In each of our mainstage show programmes a member of The Court Company is profiled, giving you background information into how The Court does what it does - and with whom! In the 2017 show programme for Ropable we profiled The Court's Literary Mananger, Roanna Dalziel.
How long have you worked at The Court Theatre?
I first worked at The Court Theatre as an associate member of The Court Jesters many moons ago (more moons than I care to count).
I came back in December 2014 in a front of house role. I have had the privilege of working closely with The Supporters’ Committee and the ushers. I found it amazingly easy to work with these volunteers as they are so hard-working, cheerful and kind. I previously worked in corporate and banking law globally and it was so nice to switch from hard nose negotiations to find a gentler working style within myself, as inspired by these volunteers. I remain very grateful to them all.
Then, in October 2016, I moved into the Literary Manager role.
What does being a Literary Manager mean?
I work with Ross Gumbley, the Artistic Director, to advise him on plays that we are considering for development or programming. My goal is to link playwrights, through their works, to patrons of The Court in a high trust environment. Our patrons trust us to bring the NZ voice onstage to exceptional standards and NZ playwrights trust us to treat their works with respect.
It almost goes without saying that playwriting is not an easy thing by any stretch of the imagination – it takes such enormous skill, talent and knowledge to shape a play, to drive stories and to create memorable characters. Not to mention any playwright’s tenacity and passion to find the time and determination to spend long hours, usually alone, writing a play.
It goes almost without saying but, in the context of my job, it needs to be said. With plays that we are developing, I need to find supportive ways that best suit the playwright.
One way of doing so is sourcing and producing the readings we show in our Fresh Ink series. We aim to find works that can benefit from a two or three day development process followed by a reading with our patrons’ feedback. Playwrights can find it enormously helpful and exciting but it also can be daunting to give a baby public airing when it needs careful nurturing at that delicate stage.
Another way is through commissioning plays – we have some exciting works in the pipeline!
I read a lot of new plays that get sent into the theatre, particularly from Playmarket (literary agent to NZ playwrights). I also read published plays including the classics; scouring them for what does and doesn’t work.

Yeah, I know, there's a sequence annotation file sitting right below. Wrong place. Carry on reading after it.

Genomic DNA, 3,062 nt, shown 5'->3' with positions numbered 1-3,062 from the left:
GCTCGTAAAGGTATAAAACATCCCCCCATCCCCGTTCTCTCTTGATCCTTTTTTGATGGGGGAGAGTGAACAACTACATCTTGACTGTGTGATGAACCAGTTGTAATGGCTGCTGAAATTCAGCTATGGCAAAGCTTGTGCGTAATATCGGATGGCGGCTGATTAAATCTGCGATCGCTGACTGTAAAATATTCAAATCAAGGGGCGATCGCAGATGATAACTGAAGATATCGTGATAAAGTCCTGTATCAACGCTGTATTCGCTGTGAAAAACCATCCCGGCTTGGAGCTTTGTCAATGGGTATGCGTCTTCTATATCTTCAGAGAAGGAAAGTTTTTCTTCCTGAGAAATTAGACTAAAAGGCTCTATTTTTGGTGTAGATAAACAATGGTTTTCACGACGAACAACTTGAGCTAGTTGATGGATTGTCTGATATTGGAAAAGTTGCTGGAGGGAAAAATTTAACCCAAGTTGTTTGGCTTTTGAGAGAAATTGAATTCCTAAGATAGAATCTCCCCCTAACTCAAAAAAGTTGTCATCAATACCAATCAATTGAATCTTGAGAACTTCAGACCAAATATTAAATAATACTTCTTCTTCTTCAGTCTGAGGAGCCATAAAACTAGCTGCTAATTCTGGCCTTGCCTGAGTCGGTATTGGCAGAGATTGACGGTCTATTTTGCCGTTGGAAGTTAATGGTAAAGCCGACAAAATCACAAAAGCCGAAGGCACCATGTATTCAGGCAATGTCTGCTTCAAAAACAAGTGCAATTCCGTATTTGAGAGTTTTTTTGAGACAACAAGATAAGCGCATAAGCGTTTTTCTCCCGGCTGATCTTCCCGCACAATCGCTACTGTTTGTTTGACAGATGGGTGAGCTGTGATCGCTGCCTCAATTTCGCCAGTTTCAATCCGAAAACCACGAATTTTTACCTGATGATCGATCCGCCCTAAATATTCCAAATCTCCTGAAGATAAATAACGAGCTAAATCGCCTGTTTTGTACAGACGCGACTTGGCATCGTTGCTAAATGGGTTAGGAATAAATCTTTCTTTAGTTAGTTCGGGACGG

How did you come to choose this career path?
When Ross mentioned the possibility of the role to me, I don’t think I actually spent any time “choosing” it. I was so quick off the mark to say “pick me, pick me”. It’s a dream job.
What’s the most challenging part of your role?
It would have to be the fear of discouraging a playwright.
I also have to remember at all times that appreciation of plays can be subjective. I can ask questions like: “does the play prove its dramatic premise?” and “can we help this playwright communicate to the audience?”. That helps.
What do you enjoy most about your job?
I am so fortunate in this role to be reading loads of plays, absolutely entranced, gasping or even (somewhat embarrassingly) sitting in my office in tears because I’m so moved by them.
What qualifications do you need to do your job?
It’s possible to obtain secondary and tertiary qualifications relating to theatre and specifically to dramaturgy (which is the practice of advising on a particular play including about structure and character).
I attended Hagley Theatre Company and Drama Studio London when I was pursuing an acting career. Both courses, however, help me in how I appreciate plays – in fact, at Hagley Theatre Company, we had to write a play ourselves as part of the course.
What would you say to anyone who wants to pursue this as a career or take part in community theatre?
Read and go to as many plays as you can possibly can. I would also like to say “go for it”. Get involved in any aspect of theatre as this will help you appreciate (and delight in) the logistics, creativeness and inspiration involved.
Whether as an actor, director, dramaturg, administrator, front of house manager or an audience member, involvement in theatre can deeply enrich life. We can interpret characters and stories from incredibly clever people. The enormity of it can overwhelming. We have to protect and grow our playhouses – they bring something unparalleled. So get involved – the more the merrier.